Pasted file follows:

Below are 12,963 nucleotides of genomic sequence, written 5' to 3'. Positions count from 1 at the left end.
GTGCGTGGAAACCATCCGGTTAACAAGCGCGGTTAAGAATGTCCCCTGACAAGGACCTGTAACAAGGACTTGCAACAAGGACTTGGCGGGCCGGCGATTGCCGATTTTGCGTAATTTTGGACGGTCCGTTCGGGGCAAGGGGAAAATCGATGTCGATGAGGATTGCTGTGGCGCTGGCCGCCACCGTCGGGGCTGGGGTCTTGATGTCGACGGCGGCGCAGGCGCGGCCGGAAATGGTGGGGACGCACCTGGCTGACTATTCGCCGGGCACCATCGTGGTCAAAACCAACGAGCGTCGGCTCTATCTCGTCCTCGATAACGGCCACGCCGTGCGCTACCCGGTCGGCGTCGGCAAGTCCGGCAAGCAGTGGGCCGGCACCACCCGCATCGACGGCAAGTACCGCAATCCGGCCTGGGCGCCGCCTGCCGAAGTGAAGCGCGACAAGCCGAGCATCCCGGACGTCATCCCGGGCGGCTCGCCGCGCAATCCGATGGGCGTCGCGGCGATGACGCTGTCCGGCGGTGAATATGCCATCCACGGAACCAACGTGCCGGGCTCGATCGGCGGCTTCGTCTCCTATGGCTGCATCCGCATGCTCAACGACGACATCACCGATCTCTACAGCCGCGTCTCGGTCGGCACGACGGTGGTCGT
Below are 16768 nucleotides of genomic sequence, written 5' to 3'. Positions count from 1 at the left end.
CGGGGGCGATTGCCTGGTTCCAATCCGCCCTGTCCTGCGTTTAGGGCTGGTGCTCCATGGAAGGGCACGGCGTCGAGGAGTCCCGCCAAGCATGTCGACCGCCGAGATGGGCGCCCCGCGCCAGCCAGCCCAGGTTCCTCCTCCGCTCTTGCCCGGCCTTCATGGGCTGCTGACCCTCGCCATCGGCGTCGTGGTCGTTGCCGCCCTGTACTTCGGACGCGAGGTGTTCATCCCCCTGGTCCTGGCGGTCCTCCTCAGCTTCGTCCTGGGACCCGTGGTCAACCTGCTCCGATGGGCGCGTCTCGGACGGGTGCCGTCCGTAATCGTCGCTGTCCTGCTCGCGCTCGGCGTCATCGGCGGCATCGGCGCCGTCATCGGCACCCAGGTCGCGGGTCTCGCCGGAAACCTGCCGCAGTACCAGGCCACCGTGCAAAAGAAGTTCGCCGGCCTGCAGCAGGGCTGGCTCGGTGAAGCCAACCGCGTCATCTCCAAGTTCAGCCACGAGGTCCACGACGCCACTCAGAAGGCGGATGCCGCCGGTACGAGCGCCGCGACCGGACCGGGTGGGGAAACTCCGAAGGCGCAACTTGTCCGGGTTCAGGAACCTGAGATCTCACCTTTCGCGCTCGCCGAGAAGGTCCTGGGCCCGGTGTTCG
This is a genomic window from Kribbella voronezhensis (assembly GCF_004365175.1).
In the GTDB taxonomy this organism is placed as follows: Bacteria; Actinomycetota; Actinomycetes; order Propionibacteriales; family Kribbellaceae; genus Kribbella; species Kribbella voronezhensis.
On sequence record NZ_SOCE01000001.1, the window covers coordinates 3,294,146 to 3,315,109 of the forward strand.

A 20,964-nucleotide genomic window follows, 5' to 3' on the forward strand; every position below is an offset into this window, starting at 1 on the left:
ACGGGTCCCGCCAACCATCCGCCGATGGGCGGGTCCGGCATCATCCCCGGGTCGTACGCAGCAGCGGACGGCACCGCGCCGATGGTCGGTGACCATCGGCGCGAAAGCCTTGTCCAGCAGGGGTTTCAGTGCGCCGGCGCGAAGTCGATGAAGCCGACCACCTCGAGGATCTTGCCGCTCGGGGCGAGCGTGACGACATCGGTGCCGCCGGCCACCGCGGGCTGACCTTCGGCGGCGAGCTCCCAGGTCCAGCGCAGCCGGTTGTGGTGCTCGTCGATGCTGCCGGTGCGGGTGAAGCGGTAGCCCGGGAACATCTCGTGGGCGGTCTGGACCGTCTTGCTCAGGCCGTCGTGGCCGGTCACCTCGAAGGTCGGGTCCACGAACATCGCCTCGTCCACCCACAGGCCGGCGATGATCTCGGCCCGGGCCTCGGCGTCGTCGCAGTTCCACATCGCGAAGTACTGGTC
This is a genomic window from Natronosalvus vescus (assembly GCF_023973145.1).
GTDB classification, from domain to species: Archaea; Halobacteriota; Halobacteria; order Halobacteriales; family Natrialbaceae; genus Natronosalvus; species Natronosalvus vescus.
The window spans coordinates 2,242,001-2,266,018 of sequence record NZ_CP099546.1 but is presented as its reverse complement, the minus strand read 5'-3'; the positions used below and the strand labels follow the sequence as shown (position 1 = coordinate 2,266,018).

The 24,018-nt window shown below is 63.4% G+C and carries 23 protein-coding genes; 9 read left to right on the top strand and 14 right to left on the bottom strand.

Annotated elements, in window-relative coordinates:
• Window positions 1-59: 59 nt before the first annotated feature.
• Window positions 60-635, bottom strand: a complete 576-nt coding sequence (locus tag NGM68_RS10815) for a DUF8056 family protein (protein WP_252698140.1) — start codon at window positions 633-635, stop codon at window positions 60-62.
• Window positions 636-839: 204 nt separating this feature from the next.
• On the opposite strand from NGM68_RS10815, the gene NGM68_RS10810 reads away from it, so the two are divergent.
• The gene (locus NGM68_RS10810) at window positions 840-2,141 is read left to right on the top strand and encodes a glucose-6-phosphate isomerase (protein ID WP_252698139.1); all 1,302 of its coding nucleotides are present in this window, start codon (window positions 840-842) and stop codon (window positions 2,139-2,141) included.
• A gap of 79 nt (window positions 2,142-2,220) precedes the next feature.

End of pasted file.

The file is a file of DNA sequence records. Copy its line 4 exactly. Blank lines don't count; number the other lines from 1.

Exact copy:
CGGGGGCGATTGCCTGGTTCCAATCCGCCCTGTCCTGCGTTTAGGGCTGGTGCTCCATGGAAGGGCACGGCGTCGAGGAGTCCCGCCAAGCATGTCGACCGCCGAGATGGGCGCCCCGCGCCAGCCAGCCCAGGTTCCTCCTCCGCTCTTGCCCGGCCTTCATGGGCTGCTGACCCTCGCCATCGGCGTCGTGGTCGTTGCCGCCCTGTACTTCGGACGCGAGGTGTTCATCCCCCTGGTCCTGGCGGTCCTCCTCAGCTTCGTCCTGGGACCCGTGGTCAACCTGCTCCGATGGGCGCGTCTCGGACGGGTGCCGTCCGTAATCGTCGCTGTCCTGCTCGCGCTCGGCGTCATCGGCGGCATCGGCGCCGTCATCGGCACCCAGGTCGCGGGTCTCGCCGGAAACCTGCCGCAGTACCAGGCCACCGTGCAAAAGAAGTTCGCCGGCCTGCAGCAGGGCTGGCTCGGTGAAGCCAACCGCGTCATCTCCAAGTTCAGCCACGAGGTCCACGACGCCACTCAGAAGGCGGATGCCGCCGGTACGAGCGCCGCGACCGGACCGGGTGGGGAAACTCCGAAGGCGCAACTTGTCCGGGTTCAGGAACCTGAGATCTCACCTTTCGCGCTCGCCGAGAAGGTCCTGGGCCCGGTGTTCG